What started out as a berm for target shooting and an old farmhouse for Barton County Sheriff’s Office training has evolved into a multi-use site utilized by law enforcement agencies around the state.
Barton County Sheriff Brian Bellendir gave an update on his department’s range and training facility northeast of Great Bend to the County Commission Monday morning. A year and a half in the making, he said the range and new classroom building are getting well used.
“It’s a permanent asset for the county,” Bellendir said.
The site includes a 40x65-foot pole barn that houses a 40-person classroom, a garage that is used for vehicle storage and minor repairs and the shooting range. The old house at the location was razed, the ground was leveled, and a patio, sidewalks and driveways were constructed as well.
The total cost of the work came to $79,000, but “no tax dollars were used,” Bellendir said. Funding for the project came from the Law Enforcement Trust Fund, money seized in drug raids, and concealed-carry class and vehicle inspection fees.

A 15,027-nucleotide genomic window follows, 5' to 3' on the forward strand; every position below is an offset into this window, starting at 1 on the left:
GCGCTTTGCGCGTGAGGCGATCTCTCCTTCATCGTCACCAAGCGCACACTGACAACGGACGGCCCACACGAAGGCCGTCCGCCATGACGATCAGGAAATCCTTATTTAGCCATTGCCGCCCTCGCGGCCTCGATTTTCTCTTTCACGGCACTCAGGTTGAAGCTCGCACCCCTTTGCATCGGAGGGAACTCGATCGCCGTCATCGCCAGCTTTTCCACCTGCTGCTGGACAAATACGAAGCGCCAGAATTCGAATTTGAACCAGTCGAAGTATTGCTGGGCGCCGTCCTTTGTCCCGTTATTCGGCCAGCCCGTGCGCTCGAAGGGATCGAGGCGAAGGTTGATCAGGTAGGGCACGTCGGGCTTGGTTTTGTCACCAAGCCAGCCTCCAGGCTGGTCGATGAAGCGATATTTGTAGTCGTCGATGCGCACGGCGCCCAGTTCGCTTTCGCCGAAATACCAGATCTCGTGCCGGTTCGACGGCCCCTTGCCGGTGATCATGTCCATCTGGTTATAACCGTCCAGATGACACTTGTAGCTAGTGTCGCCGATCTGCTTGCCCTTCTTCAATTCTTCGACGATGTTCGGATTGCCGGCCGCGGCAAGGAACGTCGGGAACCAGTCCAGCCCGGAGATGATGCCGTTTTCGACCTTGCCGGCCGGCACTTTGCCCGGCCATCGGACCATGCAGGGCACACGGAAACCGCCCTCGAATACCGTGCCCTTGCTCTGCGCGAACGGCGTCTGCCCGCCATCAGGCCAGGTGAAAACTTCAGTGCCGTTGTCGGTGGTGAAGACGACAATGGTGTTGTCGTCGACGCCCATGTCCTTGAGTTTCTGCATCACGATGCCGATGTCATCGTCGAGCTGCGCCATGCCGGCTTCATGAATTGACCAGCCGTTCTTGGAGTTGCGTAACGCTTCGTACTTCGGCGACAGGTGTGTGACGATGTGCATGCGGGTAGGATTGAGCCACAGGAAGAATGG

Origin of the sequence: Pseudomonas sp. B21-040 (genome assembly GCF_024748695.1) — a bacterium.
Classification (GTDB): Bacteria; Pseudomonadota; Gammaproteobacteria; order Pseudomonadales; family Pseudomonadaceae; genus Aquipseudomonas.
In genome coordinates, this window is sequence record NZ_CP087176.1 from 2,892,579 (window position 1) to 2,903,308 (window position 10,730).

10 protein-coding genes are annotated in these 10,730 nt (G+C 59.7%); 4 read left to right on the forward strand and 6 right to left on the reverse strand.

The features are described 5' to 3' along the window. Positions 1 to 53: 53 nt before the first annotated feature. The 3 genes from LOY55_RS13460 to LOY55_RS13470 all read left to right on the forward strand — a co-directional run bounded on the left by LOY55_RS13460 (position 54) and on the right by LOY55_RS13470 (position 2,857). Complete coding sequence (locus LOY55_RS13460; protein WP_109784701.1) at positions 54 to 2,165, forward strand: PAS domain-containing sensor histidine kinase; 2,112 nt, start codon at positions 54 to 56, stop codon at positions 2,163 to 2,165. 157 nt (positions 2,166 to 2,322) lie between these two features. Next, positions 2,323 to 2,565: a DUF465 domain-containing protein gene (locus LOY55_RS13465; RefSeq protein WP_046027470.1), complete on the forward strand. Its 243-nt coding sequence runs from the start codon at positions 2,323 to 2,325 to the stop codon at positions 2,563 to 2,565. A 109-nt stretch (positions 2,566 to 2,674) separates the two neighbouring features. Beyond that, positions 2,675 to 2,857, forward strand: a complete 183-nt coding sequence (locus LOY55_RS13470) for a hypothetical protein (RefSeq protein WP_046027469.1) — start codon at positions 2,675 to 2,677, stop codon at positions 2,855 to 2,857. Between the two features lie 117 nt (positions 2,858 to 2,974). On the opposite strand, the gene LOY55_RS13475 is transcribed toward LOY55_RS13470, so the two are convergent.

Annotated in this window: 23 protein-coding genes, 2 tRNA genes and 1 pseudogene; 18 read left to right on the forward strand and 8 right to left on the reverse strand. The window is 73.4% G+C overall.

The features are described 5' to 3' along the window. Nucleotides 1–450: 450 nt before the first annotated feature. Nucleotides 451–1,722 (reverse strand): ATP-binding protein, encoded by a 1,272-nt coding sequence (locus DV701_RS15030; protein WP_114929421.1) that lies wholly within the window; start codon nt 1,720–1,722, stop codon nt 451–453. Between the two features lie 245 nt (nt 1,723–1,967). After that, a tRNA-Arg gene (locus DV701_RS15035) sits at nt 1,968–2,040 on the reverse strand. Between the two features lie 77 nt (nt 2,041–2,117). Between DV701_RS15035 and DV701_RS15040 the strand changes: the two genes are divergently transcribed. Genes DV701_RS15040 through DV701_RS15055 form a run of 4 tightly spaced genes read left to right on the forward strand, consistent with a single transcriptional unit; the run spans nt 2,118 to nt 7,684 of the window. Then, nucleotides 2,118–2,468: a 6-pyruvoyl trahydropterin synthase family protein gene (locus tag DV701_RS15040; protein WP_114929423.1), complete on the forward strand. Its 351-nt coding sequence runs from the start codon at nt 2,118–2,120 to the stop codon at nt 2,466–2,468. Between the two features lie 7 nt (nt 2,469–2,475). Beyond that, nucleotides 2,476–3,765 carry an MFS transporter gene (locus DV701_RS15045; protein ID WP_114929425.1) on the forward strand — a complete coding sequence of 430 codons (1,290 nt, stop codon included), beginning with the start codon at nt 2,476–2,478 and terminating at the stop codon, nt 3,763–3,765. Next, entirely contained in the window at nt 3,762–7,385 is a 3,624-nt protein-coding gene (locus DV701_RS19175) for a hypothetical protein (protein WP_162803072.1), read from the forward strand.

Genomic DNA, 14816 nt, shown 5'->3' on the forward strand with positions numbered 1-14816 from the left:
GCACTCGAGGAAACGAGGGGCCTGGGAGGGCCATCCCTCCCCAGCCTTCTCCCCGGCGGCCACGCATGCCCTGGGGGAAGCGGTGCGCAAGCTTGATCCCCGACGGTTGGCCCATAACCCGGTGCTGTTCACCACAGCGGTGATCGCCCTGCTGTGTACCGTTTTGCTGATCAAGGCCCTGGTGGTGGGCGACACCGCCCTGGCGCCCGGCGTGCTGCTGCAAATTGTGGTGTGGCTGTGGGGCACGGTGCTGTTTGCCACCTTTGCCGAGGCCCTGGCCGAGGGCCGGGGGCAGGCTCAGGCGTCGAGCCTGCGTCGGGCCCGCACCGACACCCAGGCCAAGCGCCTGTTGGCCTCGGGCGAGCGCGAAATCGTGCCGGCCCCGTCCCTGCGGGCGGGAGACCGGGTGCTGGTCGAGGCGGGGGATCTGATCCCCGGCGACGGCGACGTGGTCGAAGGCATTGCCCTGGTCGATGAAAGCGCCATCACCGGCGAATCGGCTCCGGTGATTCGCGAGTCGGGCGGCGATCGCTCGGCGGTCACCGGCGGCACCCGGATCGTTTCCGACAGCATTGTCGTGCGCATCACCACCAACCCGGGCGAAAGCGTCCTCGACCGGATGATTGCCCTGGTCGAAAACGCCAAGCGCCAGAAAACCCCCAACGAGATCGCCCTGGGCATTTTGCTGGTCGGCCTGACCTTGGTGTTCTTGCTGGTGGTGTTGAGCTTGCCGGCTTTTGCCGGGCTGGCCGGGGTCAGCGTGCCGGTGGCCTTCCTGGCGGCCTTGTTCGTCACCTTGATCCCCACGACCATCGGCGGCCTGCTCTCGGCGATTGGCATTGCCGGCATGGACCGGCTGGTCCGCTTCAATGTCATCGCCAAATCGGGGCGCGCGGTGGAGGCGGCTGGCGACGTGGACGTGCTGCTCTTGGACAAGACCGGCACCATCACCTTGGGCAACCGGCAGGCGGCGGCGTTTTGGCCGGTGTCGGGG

Bellendir said he and his staff have done much of the construction work, and there has been help from Barton County Jail inmates. In addition, other county departments have pitched in equipment and assistance.
“This is an example of county cooperation,” Bellendir said.
So far, neighboring counties have used the center, as has the Kansas Bureau of Investigation and the Bureau of Alcohol Tobacco and Firearms. This has led to contacts with other agencies, free training and joint training opportunities.
“This is a benefit to your department and to them,” said Commissioner Don Davis.
The county has owned the property on NE 30 Road east of the Barton County Landfill for several years and the range has been in use for seven to eight years. Commissioners Monday said the decision to purchase the land was a good one.
In other business Monday morning, the County Commission:
• Discussed the upcoming sealing and paving of roads in Barton County. Preparations are already underway for work that will begin in late July or early August. Most roads to be reworked this summer are in the northeast part of the county.
• Approved an update in the employee handbook relative to the National Incident Management System. Emergency Risk Manager Amy Miller asked that the commission consider the change. Under the proposed handbook policy, a matrix is included that describes required training for different county employees.
Miller said the NIMS was created by the Department of Homeland Security following breakdowns in communications following hurricane Katrina. It establishes a standardized nationwide response and training protocol for disaster response.
• Heard a departmental update from County Administrator Richard Boeckman.